Produce a toy?
Produce a fine accurate replica?
Sell 5000 kits? 25000?
Low paid workers?
Part time workers?
People who have never seen a Ship? Or tank, or fighter jet?
People who designed a toaster the week before?
Define a need. Market research? Polls? Competition? Age group? History? Income range?
Set a schedule.
Assign team members.
Assemble documentation, if available. Or copy competitor.
Assess parts breakdown and complexity.
Review final design, produce test run.
Reassess, redesign, another test run. Repeat, repeat, repeat.
Final approvals, packaging, distribute.
Team could be one person, or a couple of dozen.
Could be one CAD guy, or a dozen.
Might be an engineer, but probably not.
Might have good research, might not.
Might find mistakes, might not. Sometimes it's hard to see something when you've been looking closely for a long time.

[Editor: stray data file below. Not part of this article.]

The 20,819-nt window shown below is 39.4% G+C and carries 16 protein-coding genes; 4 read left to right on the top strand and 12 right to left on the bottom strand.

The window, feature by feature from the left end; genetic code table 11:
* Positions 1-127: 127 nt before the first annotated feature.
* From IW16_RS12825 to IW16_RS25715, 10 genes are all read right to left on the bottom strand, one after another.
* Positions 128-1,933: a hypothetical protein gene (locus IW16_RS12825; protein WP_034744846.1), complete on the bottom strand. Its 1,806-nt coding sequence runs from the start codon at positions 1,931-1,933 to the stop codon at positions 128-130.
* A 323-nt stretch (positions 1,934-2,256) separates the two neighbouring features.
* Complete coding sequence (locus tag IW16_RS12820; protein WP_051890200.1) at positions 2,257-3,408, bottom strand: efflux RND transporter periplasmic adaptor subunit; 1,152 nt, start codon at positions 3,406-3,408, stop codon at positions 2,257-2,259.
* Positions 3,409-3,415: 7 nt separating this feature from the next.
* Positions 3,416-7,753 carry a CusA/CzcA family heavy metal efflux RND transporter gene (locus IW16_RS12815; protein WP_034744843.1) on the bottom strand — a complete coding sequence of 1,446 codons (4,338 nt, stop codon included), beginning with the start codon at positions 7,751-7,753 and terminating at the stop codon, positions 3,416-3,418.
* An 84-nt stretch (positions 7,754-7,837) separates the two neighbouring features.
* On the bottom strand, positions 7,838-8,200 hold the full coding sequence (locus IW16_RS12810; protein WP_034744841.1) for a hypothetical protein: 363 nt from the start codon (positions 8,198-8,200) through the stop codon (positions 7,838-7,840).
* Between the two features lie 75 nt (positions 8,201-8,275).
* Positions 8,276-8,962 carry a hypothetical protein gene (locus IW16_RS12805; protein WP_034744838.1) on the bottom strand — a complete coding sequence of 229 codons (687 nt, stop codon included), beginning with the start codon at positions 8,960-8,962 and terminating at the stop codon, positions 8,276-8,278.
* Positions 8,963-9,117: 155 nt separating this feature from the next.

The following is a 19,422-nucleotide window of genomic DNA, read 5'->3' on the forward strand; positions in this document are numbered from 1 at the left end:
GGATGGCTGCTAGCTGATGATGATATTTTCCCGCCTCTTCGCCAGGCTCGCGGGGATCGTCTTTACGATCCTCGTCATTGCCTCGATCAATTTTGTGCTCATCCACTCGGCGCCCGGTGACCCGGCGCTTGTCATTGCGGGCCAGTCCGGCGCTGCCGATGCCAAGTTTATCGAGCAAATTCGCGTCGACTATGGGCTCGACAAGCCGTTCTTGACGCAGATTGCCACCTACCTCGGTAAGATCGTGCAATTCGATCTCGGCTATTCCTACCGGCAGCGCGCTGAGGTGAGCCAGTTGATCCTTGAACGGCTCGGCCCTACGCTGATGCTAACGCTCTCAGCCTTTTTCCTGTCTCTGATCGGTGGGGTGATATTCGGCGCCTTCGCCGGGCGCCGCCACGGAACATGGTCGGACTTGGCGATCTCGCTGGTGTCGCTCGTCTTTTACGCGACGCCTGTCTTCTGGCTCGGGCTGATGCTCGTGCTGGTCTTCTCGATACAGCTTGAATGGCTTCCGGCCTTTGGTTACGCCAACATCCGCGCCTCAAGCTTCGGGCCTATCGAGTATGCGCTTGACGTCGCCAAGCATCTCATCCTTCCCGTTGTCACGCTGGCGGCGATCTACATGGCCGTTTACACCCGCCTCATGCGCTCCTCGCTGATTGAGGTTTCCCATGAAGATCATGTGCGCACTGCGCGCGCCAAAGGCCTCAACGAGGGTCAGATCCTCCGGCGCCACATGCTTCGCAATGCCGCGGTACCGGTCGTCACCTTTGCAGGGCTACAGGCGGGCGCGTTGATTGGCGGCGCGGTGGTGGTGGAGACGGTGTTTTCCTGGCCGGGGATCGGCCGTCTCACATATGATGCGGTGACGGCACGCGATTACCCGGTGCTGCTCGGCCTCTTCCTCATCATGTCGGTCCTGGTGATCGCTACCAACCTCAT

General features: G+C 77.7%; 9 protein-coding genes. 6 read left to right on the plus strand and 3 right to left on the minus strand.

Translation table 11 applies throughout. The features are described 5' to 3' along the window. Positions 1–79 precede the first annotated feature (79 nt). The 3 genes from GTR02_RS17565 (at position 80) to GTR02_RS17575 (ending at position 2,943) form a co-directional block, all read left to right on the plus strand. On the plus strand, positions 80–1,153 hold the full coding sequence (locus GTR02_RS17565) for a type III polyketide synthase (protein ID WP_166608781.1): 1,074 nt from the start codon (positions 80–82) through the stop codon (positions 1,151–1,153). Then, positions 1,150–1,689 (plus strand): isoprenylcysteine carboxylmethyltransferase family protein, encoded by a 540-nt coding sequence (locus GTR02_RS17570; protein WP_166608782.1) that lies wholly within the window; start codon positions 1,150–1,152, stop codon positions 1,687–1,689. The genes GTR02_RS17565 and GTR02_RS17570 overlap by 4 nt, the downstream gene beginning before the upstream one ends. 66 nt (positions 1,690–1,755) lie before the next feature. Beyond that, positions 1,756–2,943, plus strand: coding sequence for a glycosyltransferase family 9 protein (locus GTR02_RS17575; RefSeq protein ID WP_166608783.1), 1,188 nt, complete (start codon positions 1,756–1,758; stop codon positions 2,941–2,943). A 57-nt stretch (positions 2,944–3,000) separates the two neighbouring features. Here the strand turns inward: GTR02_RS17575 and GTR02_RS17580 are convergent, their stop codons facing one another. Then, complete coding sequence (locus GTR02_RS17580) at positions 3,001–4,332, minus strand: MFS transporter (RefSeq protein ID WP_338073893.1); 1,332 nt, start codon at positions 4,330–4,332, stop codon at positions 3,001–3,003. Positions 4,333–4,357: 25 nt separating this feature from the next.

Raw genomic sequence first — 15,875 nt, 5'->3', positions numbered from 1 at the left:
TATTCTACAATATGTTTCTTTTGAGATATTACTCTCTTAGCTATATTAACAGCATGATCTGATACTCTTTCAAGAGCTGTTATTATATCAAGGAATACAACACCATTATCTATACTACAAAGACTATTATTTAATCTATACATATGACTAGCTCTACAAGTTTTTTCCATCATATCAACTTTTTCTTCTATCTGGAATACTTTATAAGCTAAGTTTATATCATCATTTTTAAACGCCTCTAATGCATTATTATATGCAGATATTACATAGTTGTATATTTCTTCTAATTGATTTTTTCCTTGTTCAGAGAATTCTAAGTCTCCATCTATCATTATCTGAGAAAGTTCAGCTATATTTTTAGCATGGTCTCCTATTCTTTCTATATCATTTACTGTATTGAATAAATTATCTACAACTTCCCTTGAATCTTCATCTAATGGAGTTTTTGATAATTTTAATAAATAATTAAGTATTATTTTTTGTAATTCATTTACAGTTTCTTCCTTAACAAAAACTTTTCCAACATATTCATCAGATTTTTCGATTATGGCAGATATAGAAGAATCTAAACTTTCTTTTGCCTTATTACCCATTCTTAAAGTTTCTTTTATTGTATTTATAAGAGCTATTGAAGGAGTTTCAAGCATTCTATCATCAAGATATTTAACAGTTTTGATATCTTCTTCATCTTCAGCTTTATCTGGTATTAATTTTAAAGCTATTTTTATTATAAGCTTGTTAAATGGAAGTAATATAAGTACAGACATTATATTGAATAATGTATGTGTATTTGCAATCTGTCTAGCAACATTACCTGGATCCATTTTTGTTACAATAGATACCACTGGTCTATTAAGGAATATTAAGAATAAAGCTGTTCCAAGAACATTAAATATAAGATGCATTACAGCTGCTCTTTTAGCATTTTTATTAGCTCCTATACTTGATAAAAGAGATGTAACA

Might fix mistakes, might be too expensive, or time consuming.
Whew, I'm tired of typing.
: This isn't a bash Trumpeter post, nor is it a
: post suggesting I know what I am talking
: about, but I have a question that I hope
: someone has some insight into:
: When manufacturers engineer a kit, why are
: there so many errors? I see people on this
: board that can quickly identify what is
: wrong with a kit. If these people on this
: board can do it, why can't a manufacturer
: see what is wrong? Why can't they notice
: that their kit is not as correct as it can
: be? I realize that perfection is probably
: not realistic, but it is amazing to me some
: of the errors I have seen pointed out by
: this board.
: Aren't there enough pictures, plans, etc
: that they can engineer a reasonably accurate